What Is Isomalt and How Is It Used?

Buying, Baking, and Recipes

Isomalt sugar decorations

Arts&CraftsGeek / Flickr /CC BY-ND 2.0

Isomalt is a sugar substitute created from real sugar that has been made from beets. It is an ingredient that is not familiar to most people unless they are cake decorators or in food manufacturing. While not as sweet as sugar, it can be blended with other sugar substitute sweeteners like sucralose to increase the sweetness. Isomalt is used in sugar-free candy creation and sugar sculpture. Isomalt needs to be heated to be molded, shaped, or used for decoration.

Fast Facts

  • Isomalt has little to no impact on blood sugar levels so it does stimulate the release of insulin in the body.
  • Isomalt does not cause tooth decay like sugar.
  • Is it odorless.

What Is Isomalt?

Isomalt is a sugar-free sweetener discovered during the 1960s. It is white, crystalline, and odorless. Beyond use by baking experts for decorations, isomalt is a key ingredient in many factory-produced foods like hard candies, chewing gum, chocolates, baked goods, and cough drops. Isomalt can be heated without losing its sweetness or changing color. It's useful in commercially made products that are boiled, baked, or heated.

Isomalt Uses

Isomalt will not caramelize when heat is applied to it the way sugar does and it won't take on that light-brown to yellow "caramel" hue. This makes it a very good medium to create great design elements for cakes that need to have a clear color. Gemstones, windows for gingerbread houses, and glamorous sparkling mosaics are just a few elements that can be made using isomalt.

Isomalt also can be sculpted or molded into pretty much any shape. It is important to use molds that can withstand very high heat and avoid plastic molds that can distort or even melt under heat. You also must take special care to work carefully and safely with this medium to avoid burns. Isomalt is sticky and hard to remove when it's hot. It's not something you want stuck to your skin and can cause serious burns.

How to Cook With Isomalt

Preparing the isomalt to make design elements is different depending on which form you are starting with at the beginning. If you are using the granule form the process will be very similar to creating sugar work and the same care needs to be taken to avoid issues.

Try to work in a low humidity area and use a candy thermometer to track the temperature of the simmering liquid. Remove any impurities or foam that forms on top of the liquid so your finished product is clear and as close to perfect as possible.

If you are using ready-to-use isomalt sticks you can simply place the desired amount and color into a silicone container and microwave the sticks a few seconds at a time, stirring until they have melted completely.

The best molds to use for creating gems or other elements are made of silicone or designed specifically for hard card making use. Make sure you spray your molds with vegetable spray before pouring the very hot melted isomalt into the design or it still may stick and ruin all your hard work.

How to Use Isomalt in Molds

Pour the isomalt into the mold evenly or use a toothpick or thin dowel to fill very small molds. After filling, wait until the isomalt is cool and pop the design out of the mold. Using toothpicks or wooden dowels makes clean up much easier. Isomalt is very sticky and hard to remove from anything it touches. Throw away whatever tools are disposable.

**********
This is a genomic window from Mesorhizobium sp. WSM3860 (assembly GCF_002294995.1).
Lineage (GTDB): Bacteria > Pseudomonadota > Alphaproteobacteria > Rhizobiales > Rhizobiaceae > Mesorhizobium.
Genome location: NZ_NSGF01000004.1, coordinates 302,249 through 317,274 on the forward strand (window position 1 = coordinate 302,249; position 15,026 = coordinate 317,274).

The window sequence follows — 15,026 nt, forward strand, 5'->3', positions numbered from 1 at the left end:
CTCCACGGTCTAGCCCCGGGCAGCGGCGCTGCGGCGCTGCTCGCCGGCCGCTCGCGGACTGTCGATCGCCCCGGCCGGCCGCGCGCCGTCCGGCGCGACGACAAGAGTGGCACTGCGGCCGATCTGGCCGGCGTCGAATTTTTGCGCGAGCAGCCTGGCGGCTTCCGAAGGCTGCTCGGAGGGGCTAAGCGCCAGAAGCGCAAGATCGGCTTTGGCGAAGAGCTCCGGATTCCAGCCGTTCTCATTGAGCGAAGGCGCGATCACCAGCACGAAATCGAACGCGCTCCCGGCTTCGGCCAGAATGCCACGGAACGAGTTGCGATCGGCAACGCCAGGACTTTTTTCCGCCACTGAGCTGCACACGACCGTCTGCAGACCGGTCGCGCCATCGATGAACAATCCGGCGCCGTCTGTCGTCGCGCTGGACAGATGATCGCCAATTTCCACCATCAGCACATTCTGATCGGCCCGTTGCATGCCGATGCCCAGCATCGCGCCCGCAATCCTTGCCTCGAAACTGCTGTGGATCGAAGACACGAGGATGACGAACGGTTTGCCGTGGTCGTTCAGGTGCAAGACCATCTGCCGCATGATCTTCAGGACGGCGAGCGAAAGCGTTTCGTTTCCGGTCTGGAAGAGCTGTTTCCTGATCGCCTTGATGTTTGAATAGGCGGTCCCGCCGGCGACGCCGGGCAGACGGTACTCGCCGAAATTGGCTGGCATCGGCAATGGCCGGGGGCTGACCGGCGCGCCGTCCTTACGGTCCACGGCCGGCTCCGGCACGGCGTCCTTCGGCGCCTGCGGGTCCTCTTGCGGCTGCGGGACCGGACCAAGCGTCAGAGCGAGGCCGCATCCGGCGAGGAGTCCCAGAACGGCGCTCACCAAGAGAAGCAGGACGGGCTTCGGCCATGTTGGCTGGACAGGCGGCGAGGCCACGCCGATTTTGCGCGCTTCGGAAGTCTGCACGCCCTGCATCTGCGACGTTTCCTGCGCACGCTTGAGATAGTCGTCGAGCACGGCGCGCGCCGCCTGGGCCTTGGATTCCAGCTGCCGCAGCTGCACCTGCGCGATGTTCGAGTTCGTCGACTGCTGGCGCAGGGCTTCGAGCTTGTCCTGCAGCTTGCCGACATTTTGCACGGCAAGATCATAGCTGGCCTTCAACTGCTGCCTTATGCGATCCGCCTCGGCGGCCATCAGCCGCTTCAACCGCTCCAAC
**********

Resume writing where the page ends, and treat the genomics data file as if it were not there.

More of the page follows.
Cooled isomalt will pop right out of silicone, but if you do not have silicone tools simply put a large pot of simmering water on the stove and drop your tools into the water to melt off the isomalt.

What Does It Taste Like

Isomalt is sweet and tastes like sugar. Since it's included in commercially made products, it's not something you would taste on its own, but is there to provide sweetness. The body does not actually digest isomalt. It literally passes right through, so consuming a very large quantity can cause a stomach ache.

Isomalt Substitute

Since isomalt is a sugar substitute, sugar can be used instead of isomalt. For decorations, candies made with sugar, water, and corn syrup can be used. Another option is to skip isomalt-based decorations and use pre-made edible or non-edible decorations.

Isomalt Recipes

This ingredient is used in baking decorations. It requires advanced techniques and is only recommended for the home cook that is ready for complicated decorations, as in the following recipe. We recommend that the user experiment with similar applications.

Where to Buy Isomalt

Isomalt can be purchased online, but it can also be found in a local kitchen or baking supply stores. It comes in several forms such as isomalt granules (which need to be mixed with distilled water) or isomalt sticks which are ready to use and can be found in clear form or an assortment of colors.

Storage

After your tools are clean and the created design elements are cooled you should store them in silicone packets. Humidity and time can turn your pieces cloudy and sticky if they aren't stored correctly. This will ruin the clear sparkly effect you probably wish to achieve. Avoid using these types of sugar decorations for cakes that are intended for occasions where there's likely to be humid, hot summer weather.

Nutrition and Benefits

Isomalt has an extremely low caloric value. It contains only two calories per gram. Isomalt barely influences blood glucose or insulin after consuming it. It's a very low glycemic food additive. It also may have a probiotic effect and has been shown to stimulate good bacteria growth in the gut.